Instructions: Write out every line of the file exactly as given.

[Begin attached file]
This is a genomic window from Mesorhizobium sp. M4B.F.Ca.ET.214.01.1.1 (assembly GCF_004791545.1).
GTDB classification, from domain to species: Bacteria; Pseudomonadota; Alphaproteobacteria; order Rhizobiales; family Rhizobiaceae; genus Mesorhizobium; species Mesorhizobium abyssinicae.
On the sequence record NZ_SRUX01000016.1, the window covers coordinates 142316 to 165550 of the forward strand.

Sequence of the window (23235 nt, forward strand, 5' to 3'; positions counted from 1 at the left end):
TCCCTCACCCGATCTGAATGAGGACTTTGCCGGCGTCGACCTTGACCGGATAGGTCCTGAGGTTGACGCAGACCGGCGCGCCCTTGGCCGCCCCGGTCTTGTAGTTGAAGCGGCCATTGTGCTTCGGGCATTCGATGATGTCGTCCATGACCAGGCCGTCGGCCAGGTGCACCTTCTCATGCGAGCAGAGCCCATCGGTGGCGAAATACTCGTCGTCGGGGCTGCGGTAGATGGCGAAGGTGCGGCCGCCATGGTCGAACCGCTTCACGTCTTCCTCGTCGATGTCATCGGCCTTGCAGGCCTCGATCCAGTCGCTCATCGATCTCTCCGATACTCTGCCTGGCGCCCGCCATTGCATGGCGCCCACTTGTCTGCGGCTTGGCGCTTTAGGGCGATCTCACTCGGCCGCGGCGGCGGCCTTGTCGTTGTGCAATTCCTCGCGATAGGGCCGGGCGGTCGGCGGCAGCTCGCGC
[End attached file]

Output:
This is a genomic window from Mesorhizobium sp. M4B.F.Ca.ET.214.01.1.1 (assembly GCF_004791545.1).
GTDB classification, from domain to species: Bacteria; Pseudomonadota; Alphaproteobacteria; order Rhizobiales; family Rhizobiaceae; genus Mesorhizobium; species Mesorhizobium abyssinicae.
On the sequence record NZ_SRUX01000016.1, the window covers coordinates 142316 to 165550 of the forward strand.

Sequence of the window (23235 nt, forward strand, 5' to 3'; positions counted from 1 at the left end):
TCCCTCACCCGATCTGAATGAGGACTTTGCCGGCGTCGACCTTGACCGGATAGGTCCTGAGGTTGACGCAGACCGGCGCGCCCTTGGCCGCCCCGGTCTTGTAGTTGAAGCGGCCATTGTGCTTCGGGCATTCGATGATGTCGTCCATGACCAGGCCGTCGGCCAGGTGCACCTTCTCATGCGAGCAGAGCCCATCGGTGGCGAAATACTCGTCGTCGGGGCTGCGGTAGATGGCGAAGGTGCGGCCGCCATGGTCGAACCGCTTCACGTCTTCCTCGTCGATGTCATCGGCCTTGCAGGCCTCGATCCAGTCGCTCATCGATCTCTCCGATACTCTGCCTGGCGCCCGCCATTGCATGGCGCCCACTTGTCTGCGGCTTGGCGCTTTAGGGCGATCTCACTCGGCCGCGGCGGCGGCCTTGTCGTTGTGCAATTCCTCGCGATAGGGCCGGGCGGTCGGCGGCAGCTCGCGC